The demise of Borders through bankruptcy liquidation currently in process was in part attributable to the fact that the company was a decade late in launching its own online bookstore. But better late than never, as, not launched as an online bookstore until last year, is now one of the chain's most valuable assets.

Borders says the company has received "multiple inquiries" about a possibly sale of Borders' IP assets, including domain, an online bookstore and millions of Borders Rewards customers. The company's brand name and Web presence is still retained in its liquidation process, and they assets are expected to be sold.

Borders brand name, Web presence and rewards data "should garner significant interest from potential bidders," the company says.

Borders is asking the U.S. Bankruptcy Court for permission to sell "membership lists, customer information, including contact information and email addresses and other purchasing history and related information" in accordance with privacy policy.

Borders asked the bankruptcy court to approve bidding procedures for selling those assets. The company suggested in its proposal that procedures for handling such a sale would be approved by the court at a hearing on Aug. 10, with an auction for the assets to be held Sept. 14.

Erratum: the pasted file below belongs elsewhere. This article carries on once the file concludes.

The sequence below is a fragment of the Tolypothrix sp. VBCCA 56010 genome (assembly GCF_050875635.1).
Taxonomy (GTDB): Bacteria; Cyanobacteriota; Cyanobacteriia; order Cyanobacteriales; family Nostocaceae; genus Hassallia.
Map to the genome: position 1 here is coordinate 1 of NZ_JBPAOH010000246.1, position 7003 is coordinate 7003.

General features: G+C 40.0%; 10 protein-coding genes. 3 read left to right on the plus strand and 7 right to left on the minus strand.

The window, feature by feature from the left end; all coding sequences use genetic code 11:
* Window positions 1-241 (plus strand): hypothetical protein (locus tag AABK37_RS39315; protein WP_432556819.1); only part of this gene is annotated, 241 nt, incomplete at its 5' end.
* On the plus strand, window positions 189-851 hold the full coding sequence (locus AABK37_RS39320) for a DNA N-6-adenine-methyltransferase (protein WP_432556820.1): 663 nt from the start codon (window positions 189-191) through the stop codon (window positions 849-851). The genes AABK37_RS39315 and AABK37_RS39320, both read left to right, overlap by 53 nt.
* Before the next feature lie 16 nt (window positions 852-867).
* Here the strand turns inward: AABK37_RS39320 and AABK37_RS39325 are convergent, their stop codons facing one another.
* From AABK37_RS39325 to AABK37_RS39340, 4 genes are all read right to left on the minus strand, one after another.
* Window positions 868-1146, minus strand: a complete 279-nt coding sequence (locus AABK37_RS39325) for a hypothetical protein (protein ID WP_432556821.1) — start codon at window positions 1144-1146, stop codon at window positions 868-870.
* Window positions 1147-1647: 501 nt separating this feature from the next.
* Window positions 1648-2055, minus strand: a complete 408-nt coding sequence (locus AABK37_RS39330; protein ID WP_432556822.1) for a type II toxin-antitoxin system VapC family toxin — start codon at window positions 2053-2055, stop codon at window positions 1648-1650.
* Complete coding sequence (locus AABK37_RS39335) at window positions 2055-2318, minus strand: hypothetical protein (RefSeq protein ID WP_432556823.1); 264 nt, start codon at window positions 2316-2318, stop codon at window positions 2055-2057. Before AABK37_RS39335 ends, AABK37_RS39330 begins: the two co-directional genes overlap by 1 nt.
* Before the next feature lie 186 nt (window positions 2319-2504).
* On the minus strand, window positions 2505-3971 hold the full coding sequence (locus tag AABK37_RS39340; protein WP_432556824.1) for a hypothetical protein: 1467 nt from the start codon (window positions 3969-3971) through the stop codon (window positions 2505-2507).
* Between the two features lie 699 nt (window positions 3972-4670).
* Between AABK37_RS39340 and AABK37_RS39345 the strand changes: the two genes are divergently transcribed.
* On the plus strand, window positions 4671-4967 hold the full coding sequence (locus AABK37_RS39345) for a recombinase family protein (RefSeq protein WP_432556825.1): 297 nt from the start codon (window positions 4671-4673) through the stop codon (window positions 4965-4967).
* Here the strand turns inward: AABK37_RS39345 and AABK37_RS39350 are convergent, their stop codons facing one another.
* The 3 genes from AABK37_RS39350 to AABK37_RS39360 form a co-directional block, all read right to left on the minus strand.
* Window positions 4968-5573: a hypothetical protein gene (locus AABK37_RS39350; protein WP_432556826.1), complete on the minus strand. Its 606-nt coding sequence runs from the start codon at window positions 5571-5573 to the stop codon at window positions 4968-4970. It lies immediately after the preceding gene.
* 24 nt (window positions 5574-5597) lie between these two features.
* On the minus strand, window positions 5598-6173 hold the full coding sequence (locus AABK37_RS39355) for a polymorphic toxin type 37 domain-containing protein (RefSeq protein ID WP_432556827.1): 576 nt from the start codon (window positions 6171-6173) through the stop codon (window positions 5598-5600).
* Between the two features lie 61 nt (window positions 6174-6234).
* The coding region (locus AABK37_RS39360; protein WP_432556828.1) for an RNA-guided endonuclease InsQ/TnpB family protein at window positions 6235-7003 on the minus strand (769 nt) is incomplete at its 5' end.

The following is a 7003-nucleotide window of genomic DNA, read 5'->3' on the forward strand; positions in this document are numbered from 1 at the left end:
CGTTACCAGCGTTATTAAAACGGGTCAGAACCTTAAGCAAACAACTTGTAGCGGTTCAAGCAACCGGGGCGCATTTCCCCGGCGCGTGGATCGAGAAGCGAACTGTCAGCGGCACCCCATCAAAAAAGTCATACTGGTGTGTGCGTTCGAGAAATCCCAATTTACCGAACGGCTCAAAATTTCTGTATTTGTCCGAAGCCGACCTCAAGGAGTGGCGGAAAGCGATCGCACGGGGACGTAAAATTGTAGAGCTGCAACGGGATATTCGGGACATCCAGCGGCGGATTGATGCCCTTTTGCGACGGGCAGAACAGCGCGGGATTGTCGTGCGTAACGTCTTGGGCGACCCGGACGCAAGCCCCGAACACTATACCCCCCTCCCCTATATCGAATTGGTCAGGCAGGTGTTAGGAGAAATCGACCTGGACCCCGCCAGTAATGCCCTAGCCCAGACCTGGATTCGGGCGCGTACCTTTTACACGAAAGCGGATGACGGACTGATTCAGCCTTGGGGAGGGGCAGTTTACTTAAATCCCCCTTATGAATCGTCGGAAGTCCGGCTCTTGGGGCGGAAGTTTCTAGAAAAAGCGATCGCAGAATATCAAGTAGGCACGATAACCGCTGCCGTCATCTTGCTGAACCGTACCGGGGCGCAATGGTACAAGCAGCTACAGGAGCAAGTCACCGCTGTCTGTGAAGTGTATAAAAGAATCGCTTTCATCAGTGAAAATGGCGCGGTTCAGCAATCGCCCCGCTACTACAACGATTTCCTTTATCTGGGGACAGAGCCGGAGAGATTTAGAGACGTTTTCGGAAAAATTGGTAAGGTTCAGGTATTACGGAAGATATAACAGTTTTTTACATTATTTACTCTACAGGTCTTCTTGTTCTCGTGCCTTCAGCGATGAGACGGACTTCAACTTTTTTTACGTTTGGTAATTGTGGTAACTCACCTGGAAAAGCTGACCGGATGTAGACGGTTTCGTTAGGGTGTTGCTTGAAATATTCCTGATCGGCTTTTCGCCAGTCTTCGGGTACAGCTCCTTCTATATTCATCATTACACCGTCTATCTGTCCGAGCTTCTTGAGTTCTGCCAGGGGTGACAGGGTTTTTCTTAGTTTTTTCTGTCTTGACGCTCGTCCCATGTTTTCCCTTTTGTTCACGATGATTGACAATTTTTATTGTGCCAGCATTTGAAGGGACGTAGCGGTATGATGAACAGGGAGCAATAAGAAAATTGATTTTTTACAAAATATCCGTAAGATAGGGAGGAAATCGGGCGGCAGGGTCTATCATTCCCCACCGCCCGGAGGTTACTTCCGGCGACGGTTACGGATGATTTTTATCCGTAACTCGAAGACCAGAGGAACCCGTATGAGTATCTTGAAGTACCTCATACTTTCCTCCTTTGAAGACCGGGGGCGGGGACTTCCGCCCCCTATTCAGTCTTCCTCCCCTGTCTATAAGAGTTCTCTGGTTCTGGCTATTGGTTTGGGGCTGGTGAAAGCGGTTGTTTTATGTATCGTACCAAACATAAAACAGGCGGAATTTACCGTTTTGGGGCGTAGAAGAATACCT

Borders is in the process of closing all of its 399 stores through liquidation. The company, America's second-largest bookstore, filed for bankruptcy protection in February. Borders began liquidation last Friday. The company's brand name and online assets, including membership information, was not a part of that liquidation process.

Among the bidders that could be interested in the property include, Barnes & Noble and Books-A-Million. Amazon is the world's largest online bookseller, and the company once managed Borders' online bookstore, until the company broke off that relationship to launch its own online bookshop.